NEW YORK -- Both teams were primed to continue what has already been a highly entertaining American League Championship Series, but the Angels and Yankees will have to wait one more day. Mother Nature's mind was made up, and rain was set to pour on the tarp-covered Yankee Stadium deep into Saturday night.
So now that Game 6 will instead be Sunday night, how does this impact the Yankees and Angels? Better yet, whom does it favor?
The answer to that question seemed to differ depending on who was asked.
In truth, nobody shy of Nostradamus will know until the game -- or games -- actually takes place. The Yankees lead the best-of-seven series, 3-2.
"I would think [it's good] for us," said Angels closer Brian Fuentes. "They were going to have CC [Sabathia] going for them [in a Game 7] either way. I don't think it changes anything for them. I'd like to think it's more in our favor."
Perhaps that would have been different if Yankees manager Joe Girardi had used the rainout as an excuse to move his $161 million ace up to Game 6 since, after all, that is the night Sabathia would have pitched Game 7 if the series had stayed on the original schedule.
Instead, Girardi thinks his team's best chance to win this series is to keep Andy Pettitte on his regular turn and give Sabathia an extra day of rest if the series stretches to the limit.
"The extra day, we think, could physically help him," said Girardi. "He was on short [rest] the last time. He's been good on the extra day, too. So I don't really worry about him going on an extra day. We're going to stick with Andy."
Angels manager Mike Scioscia will also stick with Joe Saunders for Game 6. However, the best wrinkle the rainout creates for the Angels is that they now have the option of using ace John Lackey on full rest if they can win Game 6. Originally, Jered Weaver would have faced off against Sabathia in Game 7.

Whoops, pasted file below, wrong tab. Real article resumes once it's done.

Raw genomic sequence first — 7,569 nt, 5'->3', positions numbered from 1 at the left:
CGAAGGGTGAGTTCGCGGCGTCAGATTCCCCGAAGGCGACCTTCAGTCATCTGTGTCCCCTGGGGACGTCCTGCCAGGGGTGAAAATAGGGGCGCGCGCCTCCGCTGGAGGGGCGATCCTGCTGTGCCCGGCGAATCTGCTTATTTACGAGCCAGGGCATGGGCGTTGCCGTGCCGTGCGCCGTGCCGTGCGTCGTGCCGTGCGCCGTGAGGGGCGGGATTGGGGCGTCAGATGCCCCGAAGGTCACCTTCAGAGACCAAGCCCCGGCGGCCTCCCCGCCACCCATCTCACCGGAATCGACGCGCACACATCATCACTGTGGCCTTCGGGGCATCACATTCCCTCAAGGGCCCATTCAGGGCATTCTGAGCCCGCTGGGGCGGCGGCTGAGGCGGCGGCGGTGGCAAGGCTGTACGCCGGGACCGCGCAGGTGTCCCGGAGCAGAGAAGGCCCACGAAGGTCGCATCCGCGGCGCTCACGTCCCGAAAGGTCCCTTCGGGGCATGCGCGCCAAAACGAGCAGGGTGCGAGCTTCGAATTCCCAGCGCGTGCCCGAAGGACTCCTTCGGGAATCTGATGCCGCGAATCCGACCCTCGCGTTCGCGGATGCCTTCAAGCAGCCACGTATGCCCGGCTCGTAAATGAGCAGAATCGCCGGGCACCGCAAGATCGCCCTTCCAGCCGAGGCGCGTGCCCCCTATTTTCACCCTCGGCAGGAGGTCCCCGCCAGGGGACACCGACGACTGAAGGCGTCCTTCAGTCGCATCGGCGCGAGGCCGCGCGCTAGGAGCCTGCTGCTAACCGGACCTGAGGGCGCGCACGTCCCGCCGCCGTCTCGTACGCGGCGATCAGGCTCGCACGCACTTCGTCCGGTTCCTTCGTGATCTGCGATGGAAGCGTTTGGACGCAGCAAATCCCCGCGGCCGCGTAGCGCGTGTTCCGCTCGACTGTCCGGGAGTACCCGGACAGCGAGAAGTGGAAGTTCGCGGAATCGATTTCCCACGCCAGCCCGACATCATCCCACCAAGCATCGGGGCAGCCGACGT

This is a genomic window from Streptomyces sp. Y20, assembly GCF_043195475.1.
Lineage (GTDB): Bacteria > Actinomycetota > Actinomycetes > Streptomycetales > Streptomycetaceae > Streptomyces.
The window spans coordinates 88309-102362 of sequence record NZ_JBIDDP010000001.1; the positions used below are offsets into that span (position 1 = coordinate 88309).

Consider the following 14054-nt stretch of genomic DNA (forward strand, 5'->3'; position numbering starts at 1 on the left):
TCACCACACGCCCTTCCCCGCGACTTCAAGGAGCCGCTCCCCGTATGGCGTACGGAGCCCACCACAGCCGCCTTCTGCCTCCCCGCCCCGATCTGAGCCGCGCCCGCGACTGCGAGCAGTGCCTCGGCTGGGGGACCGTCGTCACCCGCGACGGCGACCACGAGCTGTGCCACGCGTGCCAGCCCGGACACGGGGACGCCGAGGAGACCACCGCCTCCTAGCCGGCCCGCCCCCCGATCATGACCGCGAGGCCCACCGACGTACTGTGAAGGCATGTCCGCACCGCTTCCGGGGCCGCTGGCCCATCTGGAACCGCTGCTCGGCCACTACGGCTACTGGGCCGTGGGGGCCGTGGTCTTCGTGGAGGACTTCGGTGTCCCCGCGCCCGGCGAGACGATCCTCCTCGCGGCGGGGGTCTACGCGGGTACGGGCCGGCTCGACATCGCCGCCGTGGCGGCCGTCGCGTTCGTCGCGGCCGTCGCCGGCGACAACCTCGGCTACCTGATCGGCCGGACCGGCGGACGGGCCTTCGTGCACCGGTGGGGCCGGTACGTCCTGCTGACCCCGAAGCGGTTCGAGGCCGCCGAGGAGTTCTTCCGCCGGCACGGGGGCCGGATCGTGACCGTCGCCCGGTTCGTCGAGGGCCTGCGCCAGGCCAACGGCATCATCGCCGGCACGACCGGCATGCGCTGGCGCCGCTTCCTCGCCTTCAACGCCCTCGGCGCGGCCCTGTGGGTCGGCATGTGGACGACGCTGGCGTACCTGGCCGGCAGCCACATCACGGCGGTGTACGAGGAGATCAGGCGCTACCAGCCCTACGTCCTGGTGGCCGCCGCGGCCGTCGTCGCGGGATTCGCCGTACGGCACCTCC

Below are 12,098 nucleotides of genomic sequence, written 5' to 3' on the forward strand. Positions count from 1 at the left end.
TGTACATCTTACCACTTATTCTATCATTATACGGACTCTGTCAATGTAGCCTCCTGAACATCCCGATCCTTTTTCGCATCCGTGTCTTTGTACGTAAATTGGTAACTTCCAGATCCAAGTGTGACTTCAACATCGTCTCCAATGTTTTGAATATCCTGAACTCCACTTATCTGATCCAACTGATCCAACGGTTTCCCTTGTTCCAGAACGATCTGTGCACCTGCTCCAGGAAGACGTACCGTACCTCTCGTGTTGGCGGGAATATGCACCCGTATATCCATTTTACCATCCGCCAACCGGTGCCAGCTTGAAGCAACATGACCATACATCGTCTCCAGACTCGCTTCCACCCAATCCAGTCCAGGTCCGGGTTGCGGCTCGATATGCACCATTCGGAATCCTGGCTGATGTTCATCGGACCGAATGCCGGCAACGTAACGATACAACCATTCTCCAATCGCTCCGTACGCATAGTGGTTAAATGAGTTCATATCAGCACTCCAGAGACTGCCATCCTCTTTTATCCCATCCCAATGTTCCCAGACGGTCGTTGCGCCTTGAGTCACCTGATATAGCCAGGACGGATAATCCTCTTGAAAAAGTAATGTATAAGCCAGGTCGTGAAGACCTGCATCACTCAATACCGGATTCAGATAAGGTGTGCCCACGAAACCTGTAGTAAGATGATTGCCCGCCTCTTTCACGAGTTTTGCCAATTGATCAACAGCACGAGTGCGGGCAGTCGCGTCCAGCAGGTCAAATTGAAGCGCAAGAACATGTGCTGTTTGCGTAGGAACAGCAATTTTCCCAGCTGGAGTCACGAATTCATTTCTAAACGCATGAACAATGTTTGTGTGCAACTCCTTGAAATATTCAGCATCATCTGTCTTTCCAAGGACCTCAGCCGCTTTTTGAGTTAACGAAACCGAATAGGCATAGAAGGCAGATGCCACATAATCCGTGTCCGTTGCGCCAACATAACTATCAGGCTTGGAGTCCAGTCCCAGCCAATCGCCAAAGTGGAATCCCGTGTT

"We're getting too far ahead of ourselves," said Lackey. "We've got to win [Game 6]."
Along those lines, Scioscia didn't even definitively commit to Lackey for a Game 7. He first wants to make sure he doesn't need the big righty out of the bullpen Sunday, when all hands will be on deck.
Since Wild Card era began in 1995
ALCS, Gm. 1
BAL at NYY
WS, Gm. 1
ATL at NYY
ALCS, Gm. 4
NYY at BOS
ALCS, Gm. 3
NYY at BOS
ALCS, Gm. 4
LAA at NYY
ALDS, Gm. 2
DET at NYY
NLCS, Gm. 1
STL at NYM
NLCS, Gm. 5
NYM at STL
WS, Gm. 5*
TB at PHI
NLDS, Gm. 3
PHI at COL
ALCS, Gm. 6
LAA at NYY
*- Rain forced the suspension of Game 5 of the 2008 World Series. The game was completed two days later.
"John Lackey is -- he's still in play [Sunday]," said Scioscia. "We'll get through Game 6. There's no sense talking about a Game 7. We'll have some more options and we'll obviously know better after tomorrow's game."
But if the Angels can win with Saunders -- while perhaps using Weaver out of the bullpen in Game 6 -- they suddenly have a better chance of neutralizing Sabathia and the Yankees in a winner-take-all contest if Lackey is the man on the mound.
While the fans and media will dissect such matters all day long, the teams at least say they keep a more tunnel-vision approach.